Is it possible to identify the year of the auto shown?
1915 or 1916
Seems the brass has been blacked out at the radiator, and neck and the trim on the side lamps if a '15, as that should be shiny. The 1916 lost the brass finish on those parts. Black paint was common to use to 'modernize' the 'teens Model T's.
..and that fold out running board carrier is pretty neat accessory.
Interesting aftermarket fenders. Dave
..plus the owner knew about crank handle comfort, appears this '15 has the 'coke bottle shape' alum handle for the crank that came on the earlier 1911 to the end of the 1914 models. The crank handle for the 1915 would be black cylinder of steel.
1915-1916, but with 1917 or later fenders.
I don't think those are Ford fenders. I think David is correct, they're aftermarket fenders.
Those are accessory "crown " fenders, not stock.
Could the brass be blacked out because it was previously a Amish/Mennonite vehicle?
Could it have been a fixed wreck? The splash apron is boogered up at the rear.Bud.
I thought if it was Amish/Mennonite they'd pull it with a horse.
I am with Ed. The front of the aprons appear to be 15/16 bolted to the fender. Don
Thanks for all the details! Great-great grandpa was not Amish. It's interesting that it does not have stock fenders and that it might have been wrecked. He was not an aficionado as far as I know but would have just been proud to have owned an auto.
These guys are great for pinning down information on a photo of a Ford T. The Amish comment was because the car is black (Amish do not drive cars even if they are black)
This car was repainted and it looks like they painted over the marker lamp lenses too. The radiator was probably painted to make it look newer.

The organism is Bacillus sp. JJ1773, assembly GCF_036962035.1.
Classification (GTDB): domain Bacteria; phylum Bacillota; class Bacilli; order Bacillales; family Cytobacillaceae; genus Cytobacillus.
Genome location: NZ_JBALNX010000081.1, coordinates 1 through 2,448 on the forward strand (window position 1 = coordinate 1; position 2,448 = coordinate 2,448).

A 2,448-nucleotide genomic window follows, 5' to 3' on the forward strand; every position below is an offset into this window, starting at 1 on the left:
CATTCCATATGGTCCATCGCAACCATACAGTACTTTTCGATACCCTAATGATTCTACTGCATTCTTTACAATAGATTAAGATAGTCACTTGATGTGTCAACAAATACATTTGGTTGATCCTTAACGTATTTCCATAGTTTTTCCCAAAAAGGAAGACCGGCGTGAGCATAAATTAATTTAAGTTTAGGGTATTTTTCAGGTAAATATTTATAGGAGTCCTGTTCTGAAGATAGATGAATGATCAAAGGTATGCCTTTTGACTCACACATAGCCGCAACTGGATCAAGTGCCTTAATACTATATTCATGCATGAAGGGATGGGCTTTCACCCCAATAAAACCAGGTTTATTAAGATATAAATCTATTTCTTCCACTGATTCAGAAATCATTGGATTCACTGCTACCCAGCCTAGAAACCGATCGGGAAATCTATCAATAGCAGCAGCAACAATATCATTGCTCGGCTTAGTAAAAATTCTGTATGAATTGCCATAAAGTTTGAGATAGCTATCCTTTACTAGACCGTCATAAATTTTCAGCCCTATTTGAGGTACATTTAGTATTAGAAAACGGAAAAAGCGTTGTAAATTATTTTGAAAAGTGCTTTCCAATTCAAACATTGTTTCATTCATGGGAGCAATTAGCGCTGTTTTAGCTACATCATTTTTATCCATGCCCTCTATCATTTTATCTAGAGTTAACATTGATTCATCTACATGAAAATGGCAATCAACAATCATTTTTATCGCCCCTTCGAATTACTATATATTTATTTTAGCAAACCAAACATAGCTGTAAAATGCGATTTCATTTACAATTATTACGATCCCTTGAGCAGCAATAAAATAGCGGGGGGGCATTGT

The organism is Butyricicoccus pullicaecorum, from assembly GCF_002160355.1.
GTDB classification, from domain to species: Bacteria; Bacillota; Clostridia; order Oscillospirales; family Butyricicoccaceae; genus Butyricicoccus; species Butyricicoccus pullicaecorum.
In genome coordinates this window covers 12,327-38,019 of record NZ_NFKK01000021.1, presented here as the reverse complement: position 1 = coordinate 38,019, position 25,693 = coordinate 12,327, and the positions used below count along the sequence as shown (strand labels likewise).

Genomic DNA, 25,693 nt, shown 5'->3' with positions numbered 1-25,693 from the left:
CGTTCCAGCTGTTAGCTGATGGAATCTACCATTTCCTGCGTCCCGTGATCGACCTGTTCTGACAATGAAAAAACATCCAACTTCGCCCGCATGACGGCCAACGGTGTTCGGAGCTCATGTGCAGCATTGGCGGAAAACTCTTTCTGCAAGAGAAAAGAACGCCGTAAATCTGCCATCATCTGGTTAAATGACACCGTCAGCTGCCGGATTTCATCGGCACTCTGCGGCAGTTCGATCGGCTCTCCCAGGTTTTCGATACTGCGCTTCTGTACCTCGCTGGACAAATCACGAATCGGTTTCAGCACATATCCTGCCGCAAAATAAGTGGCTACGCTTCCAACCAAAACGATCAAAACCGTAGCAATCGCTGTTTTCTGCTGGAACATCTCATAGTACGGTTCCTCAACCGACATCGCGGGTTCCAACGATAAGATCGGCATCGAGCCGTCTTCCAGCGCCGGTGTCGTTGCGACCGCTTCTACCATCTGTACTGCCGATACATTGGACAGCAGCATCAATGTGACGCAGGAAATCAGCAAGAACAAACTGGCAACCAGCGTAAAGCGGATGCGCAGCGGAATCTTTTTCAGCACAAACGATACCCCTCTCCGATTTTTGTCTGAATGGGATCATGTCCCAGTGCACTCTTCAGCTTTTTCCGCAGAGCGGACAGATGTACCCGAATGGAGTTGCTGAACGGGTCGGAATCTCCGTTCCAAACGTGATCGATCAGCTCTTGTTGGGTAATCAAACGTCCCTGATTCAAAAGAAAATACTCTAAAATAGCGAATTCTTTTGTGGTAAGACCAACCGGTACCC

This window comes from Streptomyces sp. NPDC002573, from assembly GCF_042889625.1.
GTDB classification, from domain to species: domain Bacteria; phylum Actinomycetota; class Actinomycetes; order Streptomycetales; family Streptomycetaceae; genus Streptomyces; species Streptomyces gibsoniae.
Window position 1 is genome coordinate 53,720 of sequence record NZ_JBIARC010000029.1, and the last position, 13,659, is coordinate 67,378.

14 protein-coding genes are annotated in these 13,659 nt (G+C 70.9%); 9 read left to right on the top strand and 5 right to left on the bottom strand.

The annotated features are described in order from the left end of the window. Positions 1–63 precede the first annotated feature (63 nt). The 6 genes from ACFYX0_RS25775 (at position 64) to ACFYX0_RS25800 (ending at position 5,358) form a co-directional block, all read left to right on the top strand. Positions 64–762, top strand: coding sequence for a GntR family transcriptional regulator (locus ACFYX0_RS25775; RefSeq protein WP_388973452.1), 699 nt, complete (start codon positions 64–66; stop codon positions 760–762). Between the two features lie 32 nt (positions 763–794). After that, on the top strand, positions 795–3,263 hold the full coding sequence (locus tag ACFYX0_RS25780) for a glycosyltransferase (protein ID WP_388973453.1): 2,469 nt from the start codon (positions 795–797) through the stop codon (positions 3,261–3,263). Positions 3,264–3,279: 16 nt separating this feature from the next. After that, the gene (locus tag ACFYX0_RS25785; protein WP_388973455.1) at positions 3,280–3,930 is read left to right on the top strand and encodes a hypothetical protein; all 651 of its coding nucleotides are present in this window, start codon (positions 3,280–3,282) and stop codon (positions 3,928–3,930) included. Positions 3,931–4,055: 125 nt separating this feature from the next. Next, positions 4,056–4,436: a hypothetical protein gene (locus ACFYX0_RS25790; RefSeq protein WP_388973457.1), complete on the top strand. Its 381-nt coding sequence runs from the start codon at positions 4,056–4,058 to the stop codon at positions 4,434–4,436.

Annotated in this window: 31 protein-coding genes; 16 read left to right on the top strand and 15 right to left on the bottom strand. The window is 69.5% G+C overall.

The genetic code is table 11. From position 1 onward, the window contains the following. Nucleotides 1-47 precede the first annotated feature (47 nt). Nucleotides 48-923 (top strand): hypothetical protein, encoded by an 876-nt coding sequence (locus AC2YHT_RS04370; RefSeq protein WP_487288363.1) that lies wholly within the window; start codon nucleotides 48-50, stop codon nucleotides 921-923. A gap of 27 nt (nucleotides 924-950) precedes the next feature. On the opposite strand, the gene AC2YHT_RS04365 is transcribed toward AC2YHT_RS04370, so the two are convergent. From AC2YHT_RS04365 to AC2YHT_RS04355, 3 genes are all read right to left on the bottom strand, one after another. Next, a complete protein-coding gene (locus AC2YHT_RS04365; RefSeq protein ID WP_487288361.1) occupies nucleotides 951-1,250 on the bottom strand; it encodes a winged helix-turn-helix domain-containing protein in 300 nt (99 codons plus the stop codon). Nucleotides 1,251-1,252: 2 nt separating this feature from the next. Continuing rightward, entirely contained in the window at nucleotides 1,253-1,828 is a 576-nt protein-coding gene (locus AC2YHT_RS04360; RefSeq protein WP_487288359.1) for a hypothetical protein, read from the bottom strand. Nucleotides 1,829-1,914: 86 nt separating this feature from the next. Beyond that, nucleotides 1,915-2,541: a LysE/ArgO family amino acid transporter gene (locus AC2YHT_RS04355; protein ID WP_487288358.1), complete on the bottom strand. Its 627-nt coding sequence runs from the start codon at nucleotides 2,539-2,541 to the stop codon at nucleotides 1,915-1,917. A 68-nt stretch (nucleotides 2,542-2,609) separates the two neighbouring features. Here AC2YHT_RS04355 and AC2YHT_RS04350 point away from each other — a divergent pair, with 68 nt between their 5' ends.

Old order Mennonites were called "Black-bumper Mennonites" because they blacked out the shiny trim on their cars. There was a barn find 1913 Runabout in the Horseless Carriage magazine that was found years back in Pennsylvania that had all its brass painted black.
Page 19 of the Nov-Dec 1964 “Vintage Ford” Bruce McCalley stated, “It had been purchased originally by a “Black Bumper” Mennonite. This strict sect permits motorized transportation instead of the well-known “Pennsylvania Dutch” buggies, but only if any shiny metal is painted black to eliminate pretentiousness. That is why this car has its original brass radiator and lights painted black.”
original Post by Hap Tucker
Mennonite radiator painting is a possibility, but I think it's a bit like when hearing hooves outside thinking zebras instead of horses
Ford were a bit late following the styling trends - brass radiators and trim were getting out of style already in 1914, but Ford kept the brass radiator through the 1916 model year and by then it was really out of style. The owners of the Ford seems to have wanted it to be in style, maybe that's why the fenders were changed from the old fashioned original straight style - and the radiator painted. We can't tell if it originally was a 1915 or '16 model year car, since there were few differences more than brass headlight and side light rims in '15 while a '16 had black painted rims - but maybe this one originally had brass rims that were painted at the same time as the radiator?
I see no electric horn button, so I'm going with blackened 1915. Along with the aftermarket fenders, I see no louvers on the hood, either.
It is curious that here is yet another period photo of a 1915 (or 16) car with neither a bulb horn, nor electric horn, but a hand "Klaxon" type horn mounted instead.
: ^ )
To learn more about the Amish, click here.
He got a lot of paint on his white tires.
There is an interesting steering column on this car and it may suggest January 1915 production. I don't have a 1915 so I may be all wet.
I can see it has a 1914 style brass quadrant with spark and throttle handles in the 1913/14 style. The spark handle is clear. The horn wire tube is there too but I don't see a button.
Bruce notes on page 226 of his Book:
"1915 and 1916 cars used the pressed-steel spark/throttle quadrant. The date the brass quadrant was discontinued is not known but is believed to have been in late 1914, with perhaps some overlapping when both types were used".
Since the horn wire tube is there, it pretty well rules out just a swap with a 1914 steering column. Brass quadrants with paddle type spark/throttle handles on some very early 1915 open cars.
Ken in Texas
Having been in an accident is a possibility. As stated earlier the splash apron is wrinkled, but not mentioned was the runningboard being changed or covered possibly with a wooden board?
What would be the purpose of that?
When they put the top down, they failed to move the front bow forward. Also, the splash apron mentioned above is correctly called a splash shield.
It looks like the cowl lamp lenses are red.